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City pursuing temporary emergency closure of Point La Jolla to ‘protect the public and the sea lion rookery’

Beach-goers and sea lions gather at Point La Jolla.
(Elisabeth Frausto)

The city of San Diego on Aug. 3 announced its intention to issue an emergency permit to temporarily close a portion of Point La Jolla starting this week and lasting through Sept. 15.

The closure would help “protect the public and the sea lion rookery located along the shoreline during the annual sea lion pupping season,” according to a news release.

“We have called for responsible tourism, met with stakeholders, installed new signage, and yet crowds continue to seek up-close encounters with the sea lions,” said City Councilman Joe LaCava, whose District 1 includes La Jolla. “The temporary closure … will curtail access to Point La Jolla while preserving the unique viewing of sea lions. Further, it provides the city additional time to continue conversations with stakeholders on effective methods to manage our coastline for all to safely enjoy.”

Point La Jolla is a rocky area between La Jolla Cove beach and Boomer Beach, where sea lions often go on land to rest. Additional details about the closure, such as the date when it would go into effect and the mechanism by which Point La Jolla would be closed, won’t be available until the permit is secured, according to city spokesman Tim Graham.

The closure would be beyond the seawall beginning at Boomer Beach and ending at the access stairway leading to the bluff.

For La Jolla beach access advocates who watched the city of San Diego slowly take steps over the past 20 years to seasonally close the Children’s Pool, the situation evolving at Boomer Beach is providing unwanted déjà vu.

The city Development Services Department oversees coastal development permits such as that needed to temporarily close the area, Graham said.

The temporary closure is coming after months of reports of conflicts between beach-goers and sea lions in the area. In June, the Sierra Club Seal Society and Sierra Club San Diego called on Mayor Todd Gloria to declare an emergency and temporarily close the site to the public during sea lion pupping season, which runs from June 1 to Oct. 31, while keeping the viewing area from an adjacent wall open.

Rather than pursue a closure, the city in early July posted signage at the entrance to Point La Jolla and Boomer Beach. Some signs read “Stay back: Sea lion birthing area.” Others caution that sea lions can bite and that harassing them is against the law. The stenciling, placed on trash cans, the sidewalk and the short wall that lines Point La Jolla, reads “Do not approach mothers or pups” and “Do not approach sea lions.”

The Aug. 3 news release stated: “The closure serves to protect both the public and marine life while complying with federal Marine Mammal Protection Act regulations during this sensitive time when mother sea lions are raising their young. Sea lions can become aggressive when they feel threatened and can cause serious bodily injury to visitors who get too close.”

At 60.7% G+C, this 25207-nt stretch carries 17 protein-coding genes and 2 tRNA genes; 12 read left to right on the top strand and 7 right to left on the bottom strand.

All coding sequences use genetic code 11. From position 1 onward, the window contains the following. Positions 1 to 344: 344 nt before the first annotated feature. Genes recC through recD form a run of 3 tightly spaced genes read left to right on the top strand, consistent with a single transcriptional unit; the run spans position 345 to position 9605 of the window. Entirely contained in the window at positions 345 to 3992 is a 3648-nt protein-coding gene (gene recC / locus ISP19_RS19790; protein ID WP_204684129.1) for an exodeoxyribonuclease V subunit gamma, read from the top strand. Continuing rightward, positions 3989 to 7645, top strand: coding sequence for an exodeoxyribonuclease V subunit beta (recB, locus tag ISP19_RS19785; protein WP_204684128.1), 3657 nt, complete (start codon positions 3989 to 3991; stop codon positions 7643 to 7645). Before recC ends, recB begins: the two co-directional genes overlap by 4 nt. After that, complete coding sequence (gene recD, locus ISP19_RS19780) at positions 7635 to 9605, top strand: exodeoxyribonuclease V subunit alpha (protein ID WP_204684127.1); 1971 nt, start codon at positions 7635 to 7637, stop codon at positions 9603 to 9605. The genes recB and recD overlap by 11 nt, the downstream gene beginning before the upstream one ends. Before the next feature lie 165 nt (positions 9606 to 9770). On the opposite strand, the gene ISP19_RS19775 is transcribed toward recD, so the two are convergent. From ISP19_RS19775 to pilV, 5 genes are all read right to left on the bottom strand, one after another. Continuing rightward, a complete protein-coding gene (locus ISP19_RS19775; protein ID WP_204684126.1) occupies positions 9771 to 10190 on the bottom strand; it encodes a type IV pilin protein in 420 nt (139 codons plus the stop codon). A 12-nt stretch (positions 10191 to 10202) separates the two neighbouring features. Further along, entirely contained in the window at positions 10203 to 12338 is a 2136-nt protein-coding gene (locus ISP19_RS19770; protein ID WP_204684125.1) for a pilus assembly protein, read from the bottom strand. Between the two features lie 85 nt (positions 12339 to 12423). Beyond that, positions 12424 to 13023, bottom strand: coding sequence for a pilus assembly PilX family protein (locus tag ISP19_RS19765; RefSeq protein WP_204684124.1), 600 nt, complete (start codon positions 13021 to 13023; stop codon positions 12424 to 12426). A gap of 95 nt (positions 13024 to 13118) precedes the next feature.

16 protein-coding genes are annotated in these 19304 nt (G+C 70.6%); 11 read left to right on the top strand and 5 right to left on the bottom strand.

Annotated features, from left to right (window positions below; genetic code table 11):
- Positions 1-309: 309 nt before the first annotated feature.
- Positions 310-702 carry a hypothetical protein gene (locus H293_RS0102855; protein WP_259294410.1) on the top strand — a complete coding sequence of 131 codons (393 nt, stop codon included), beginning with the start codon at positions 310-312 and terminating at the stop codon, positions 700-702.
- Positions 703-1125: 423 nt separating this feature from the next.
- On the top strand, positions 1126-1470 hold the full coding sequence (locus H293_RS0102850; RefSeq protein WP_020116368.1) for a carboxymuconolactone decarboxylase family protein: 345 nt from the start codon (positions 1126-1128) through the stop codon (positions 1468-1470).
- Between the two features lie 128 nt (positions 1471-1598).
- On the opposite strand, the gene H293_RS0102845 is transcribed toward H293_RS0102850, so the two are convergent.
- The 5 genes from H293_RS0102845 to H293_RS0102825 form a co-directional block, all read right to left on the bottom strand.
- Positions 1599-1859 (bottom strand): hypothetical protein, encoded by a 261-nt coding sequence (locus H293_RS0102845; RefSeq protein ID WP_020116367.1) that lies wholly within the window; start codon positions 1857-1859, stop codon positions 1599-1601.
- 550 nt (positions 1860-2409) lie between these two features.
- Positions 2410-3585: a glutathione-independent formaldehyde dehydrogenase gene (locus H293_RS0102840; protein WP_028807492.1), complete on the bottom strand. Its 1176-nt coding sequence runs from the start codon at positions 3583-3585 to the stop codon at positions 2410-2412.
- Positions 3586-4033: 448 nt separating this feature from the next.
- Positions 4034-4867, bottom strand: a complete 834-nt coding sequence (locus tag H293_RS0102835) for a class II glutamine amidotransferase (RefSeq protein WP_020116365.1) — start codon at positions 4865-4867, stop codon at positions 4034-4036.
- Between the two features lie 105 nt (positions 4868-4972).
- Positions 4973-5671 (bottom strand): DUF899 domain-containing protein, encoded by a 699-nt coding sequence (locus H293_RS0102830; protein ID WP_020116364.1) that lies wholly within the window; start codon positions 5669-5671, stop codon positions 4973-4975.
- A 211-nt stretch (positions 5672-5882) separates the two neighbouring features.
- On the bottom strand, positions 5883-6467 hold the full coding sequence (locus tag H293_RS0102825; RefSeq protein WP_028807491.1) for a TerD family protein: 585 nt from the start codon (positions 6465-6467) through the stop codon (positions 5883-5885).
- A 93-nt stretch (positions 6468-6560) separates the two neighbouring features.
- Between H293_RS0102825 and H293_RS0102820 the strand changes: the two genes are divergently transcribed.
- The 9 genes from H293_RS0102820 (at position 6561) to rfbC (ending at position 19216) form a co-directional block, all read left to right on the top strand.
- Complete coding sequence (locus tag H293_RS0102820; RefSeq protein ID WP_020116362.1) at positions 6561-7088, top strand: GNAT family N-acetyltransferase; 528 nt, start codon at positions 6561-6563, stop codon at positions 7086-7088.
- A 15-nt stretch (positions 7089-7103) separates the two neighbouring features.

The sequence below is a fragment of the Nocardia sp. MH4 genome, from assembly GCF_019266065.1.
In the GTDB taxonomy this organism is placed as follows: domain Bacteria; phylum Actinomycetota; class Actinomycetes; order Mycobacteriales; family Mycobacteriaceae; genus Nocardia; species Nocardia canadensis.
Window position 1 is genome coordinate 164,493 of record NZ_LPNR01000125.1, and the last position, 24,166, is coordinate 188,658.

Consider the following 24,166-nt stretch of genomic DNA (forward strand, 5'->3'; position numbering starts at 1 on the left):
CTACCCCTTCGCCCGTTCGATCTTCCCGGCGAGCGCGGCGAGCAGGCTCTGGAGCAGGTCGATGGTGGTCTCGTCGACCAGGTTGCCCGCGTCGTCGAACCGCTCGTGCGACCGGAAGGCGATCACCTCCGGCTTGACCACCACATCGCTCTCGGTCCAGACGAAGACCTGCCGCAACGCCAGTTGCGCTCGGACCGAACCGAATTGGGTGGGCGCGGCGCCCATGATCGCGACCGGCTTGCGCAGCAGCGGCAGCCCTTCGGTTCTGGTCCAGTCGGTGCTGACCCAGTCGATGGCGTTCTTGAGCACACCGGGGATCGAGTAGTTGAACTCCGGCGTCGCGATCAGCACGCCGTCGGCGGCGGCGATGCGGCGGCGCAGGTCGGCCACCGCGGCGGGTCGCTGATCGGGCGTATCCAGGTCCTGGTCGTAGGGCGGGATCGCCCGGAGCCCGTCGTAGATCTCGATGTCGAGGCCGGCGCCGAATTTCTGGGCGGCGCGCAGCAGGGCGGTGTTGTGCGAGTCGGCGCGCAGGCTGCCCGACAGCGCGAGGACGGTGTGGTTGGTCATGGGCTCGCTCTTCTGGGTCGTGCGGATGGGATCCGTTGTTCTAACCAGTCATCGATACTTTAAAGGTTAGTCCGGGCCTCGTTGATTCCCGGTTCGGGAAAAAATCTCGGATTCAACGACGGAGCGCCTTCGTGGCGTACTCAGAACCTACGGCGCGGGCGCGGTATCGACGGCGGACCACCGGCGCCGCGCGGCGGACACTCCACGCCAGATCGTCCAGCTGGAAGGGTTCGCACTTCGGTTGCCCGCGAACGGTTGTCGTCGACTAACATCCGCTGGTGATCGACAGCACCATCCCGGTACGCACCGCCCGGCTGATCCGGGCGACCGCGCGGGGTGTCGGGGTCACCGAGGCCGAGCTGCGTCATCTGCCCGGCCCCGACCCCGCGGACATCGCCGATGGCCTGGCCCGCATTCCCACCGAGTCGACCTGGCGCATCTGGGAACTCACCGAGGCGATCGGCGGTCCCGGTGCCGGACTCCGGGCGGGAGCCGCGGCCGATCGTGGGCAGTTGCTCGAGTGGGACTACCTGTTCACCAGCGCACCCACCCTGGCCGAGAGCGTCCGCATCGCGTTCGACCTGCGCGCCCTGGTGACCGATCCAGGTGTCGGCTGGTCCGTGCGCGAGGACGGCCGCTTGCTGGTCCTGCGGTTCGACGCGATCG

Andy Field, director of the San Diego Parks & Recreation Department, said: “It is imperative that we are taking steps to minimize potential injuries to both the public and the sea lions during pupping season as interactions between the two continue to increase. It is of utmost importance that we are protecting adults and children while respecting the sea lions as they care for their young.”

The city also will begin a public process to determine long-term decisions regarding a potential seasonal closure of the Point La Jolla area for sea lion pupping season.

Local beach access advocates were not happy about the news.

La Jolla Parks & Beaches board member Ken Hunrichs said the idea is a “mistake by the city” and that local officials should have instead “demanded that National Oceanic and Atmospheric Administration/National Marine Fisheries Service take charge of their pinnipeds.”

Hunrichs said the situation at Point La Jolla is “not an emergency” but “just another way to circumvent the desires of the local community by claiming a public safety emergency. … San Diego citizens have been sold out once again as the city looks to cater to tourists by creating this misplaced attraction at the expense of San Diego beach users.”

Volker Hoehne, a member of the San Diego Council of Divers, said diving and spearfishing groups in the area consider Point La Jolla “religious ground.”

“Point La Jolla is where our founders started the sport and where we honor our founding fathers. So this is equivalent to closing the Vatican [for us],” Hoehne said. “If we close Point La Jolla, we might want to get ready to close other beaches in La Jolla.”

“There are other options besides a closure, and this has not been properly vetted,” Hoehne added. As an alternative, he suggested forming a panel of experts familiar with sea lion behavior to come up with a science-based solution “rather than the reactionary closure” the city is exploring.

On the other hand, Sierra Club San Diego chapter director Richard Miller said he supports the decision to pursue a temporary closure.

“This is one of the only major sea lion rookeries on the western part of California where the public can get up close in an urban setting,” he said. “So this is a unique opportunity for the city and for La Jolla to have this kind of tourist attraction in a way that protects sea lions and the people.”

He said the temporary closure could be a model for any future closures.

“In the future, we would like to see a permanent annual closure during pupping season,” Miller said. “One thing the city could do is extend the [horizontal] railing along the wall, which would help. ...

“The signage is OK, but it’s not enough.” ◆